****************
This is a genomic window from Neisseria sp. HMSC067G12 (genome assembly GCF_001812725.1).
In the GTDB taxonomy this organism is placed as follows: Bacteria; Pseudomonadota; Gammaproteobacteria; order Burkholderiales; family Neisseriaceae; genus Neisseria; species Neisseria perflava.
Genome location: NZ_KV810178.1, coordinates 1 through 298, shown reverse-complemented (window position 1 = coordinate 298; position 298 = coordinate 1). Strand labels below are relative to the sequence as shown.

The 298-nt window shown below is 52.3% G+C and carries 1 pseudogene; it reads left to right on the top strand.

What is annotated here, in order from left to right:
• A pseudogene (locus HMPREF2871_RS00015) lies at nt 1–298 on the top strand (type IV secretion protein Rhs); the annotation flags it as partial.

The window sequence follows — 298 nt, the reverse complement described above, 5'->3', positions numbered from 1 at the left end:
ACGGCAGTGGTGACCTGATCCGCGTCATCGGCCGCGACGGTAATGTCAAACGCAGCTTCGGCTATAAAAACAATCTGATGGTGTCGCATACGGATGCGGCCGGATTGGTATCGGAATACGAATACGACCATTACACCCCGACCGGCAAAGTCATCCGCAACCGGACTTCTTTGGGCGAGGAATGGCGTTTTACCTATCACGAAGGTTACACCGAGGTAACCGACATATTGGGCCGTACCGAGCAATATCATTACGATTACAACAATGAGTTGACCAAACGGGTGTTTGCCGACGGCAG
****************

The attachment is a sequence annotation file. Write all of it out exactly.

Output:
This is a genomic window from Neisseria sp. HMSC067G12 (genome assembly GCF_001812725.1).
In the GTDB taxonomy this organism is placed as follows: Bacteria; Pseudomonadota; Gammaproteobacteria; order Burkholderiales; family Neisseriaceae; genus Neisseria; species Neisseria perflava.
Genome location: NZ_KV810178.1, coordinates 1 through 298, shown reverse-complemented (window position 1 = coordinate 298; position 298 = coordinate 1). Strand labels below are relative to the sequence as shown.

The 298-nt window shown below is 52.3% G+C and carries 1 pseudogene; it reads left to right on the top strand.

What is annotated here, in order from left to right:
• A pseudogene (locus HMPREF2871_RS00015) lies at nt 1–298 on the top strand (type IV secretion protein Rhs); the annotation flags it as partial.

The window sequence follows — 298 nt, the reverse complement described above, 5'->3', positions numbered from 1 at the left end:
ACGGCAGTGGTGACCTGATCCGCGTCATCGGCCGCGACGGTAATGTCAAACGCAGCTTCGGCTATAAAAACAATCTGATGGTGTCGCATACGGATGCGGCCGGATTGGTATCGGAATACGAATACGACCATTACACCCCGACCGGCAAAGTCATCCGCAACCGGACTTCTTTGGGCGAGGAATGGCGTTTTACCTATCACGAAGGTTACACCGAGGTAACCGACATATTGGGCCGTACCGAGCAATATCATTACGATTACAACAATGAGTTGACCAAACGGGTGTTTGCCGACGGCAG